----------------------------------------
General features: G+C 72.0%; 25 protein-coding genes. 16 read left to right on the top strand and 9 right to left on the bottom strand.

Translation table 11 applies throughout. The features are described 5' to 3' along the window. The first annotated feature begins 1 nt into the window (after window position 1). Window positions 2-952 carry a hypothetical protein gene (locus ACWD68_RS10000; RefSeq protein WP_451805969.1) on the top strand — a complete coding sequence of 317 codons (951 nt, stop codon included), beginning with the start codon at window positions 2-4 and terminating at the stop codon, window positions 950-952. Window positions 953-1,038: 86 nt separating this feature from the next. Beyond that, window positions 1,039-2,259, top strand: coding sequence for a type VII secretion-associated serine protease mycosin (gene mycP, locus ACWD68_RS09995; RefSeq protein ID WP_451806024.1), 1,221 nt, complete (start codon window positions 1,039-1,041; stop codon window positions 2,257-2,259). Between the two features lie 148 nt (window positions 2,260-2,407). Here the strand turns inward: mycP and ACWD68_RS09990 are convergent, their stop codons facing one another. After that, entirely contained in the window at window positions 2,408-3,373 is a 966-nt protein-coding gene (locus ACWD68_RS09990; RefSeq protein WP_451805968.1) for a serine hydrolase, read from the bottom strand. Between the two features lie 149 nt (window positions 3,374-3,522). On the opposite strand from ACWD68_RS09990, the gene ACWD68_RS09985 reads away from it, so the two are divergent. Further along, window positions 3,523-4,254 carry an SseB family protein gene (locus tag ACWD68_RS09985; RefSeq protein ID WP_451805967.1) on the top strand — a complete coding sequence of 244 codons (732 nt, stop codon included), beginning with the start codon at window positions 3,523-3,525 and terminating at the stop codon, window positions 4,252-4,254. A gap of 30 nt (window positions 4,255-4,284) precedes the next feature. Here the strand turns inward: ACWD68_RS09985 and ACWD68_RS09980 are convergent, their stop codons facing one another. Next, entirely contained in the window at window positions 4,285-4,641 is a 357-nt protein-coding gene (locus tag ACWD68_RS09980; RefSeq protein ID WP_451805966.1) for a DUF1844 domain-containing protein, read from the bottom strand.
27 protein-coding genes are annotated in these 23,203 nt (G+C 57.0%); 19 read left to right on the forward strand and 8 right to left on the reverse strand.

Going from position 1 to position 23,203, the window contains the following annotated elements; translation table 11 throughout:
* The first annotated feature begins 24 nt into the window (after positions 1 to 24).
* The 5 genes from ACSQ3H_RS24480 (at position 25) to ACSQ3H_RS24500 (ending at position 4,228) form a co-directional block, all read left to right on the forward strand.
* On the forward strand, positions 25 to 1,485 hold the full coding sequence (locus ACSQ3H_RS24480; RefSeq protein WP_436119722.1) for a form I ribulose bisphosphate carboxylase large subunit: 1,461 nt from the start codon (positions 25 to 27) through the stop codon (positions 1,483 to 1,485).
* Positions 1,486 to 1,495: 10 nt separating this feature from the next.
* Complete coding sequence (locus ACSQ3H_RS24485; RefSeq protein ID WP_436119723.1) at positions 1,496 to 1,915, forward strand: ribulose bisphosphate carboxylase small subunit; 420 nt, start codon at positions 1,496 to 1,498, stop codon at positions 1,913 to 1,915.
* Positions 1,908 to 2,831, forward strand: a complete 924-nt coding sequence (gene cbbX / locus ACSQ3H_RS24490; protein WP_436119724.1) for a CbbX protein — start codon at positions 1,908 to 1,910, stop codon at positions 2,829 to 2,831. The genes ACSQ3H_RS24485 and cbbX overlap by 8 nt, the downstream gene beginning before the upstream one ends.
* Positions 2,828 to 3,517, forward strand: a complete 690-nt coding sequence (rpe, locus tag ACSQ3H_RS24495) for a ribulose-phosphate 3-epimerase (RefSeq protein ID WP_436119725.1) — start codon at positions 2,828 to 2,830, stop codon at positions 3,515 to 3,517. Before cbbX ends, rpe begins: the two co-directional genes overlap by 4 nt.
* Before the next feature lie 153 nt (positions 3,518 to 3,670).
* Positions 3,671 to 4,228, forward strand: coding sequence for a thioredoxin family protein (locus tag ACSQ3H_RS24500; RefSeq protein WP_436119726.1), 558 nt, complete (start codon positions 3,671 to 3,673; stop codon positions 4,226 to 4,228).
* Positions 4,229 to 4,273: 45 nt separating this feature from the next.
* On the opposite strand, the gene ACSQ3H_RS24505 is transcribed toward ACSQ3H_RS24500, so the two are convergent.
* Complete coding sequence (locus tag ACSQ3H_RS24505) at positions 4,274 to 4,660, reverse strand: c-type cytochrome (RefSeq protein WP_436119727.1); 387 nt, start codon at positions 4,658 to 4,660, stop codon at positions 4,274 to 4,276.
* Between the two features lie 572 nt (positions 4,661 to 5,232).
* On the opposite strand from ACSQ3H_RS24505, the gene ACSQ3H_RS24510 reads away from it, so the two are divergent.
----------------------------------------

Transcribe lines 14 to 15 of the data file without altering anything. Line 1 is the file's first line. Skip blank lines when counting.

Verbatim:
* Positions 4,229 to 4,273: 45 nt separating this feature from the next.
* On the opposite strand, the gene ACSQ3H_RS24505 is transcribed toward ACSQ3H_RS24500, so the two are convergent.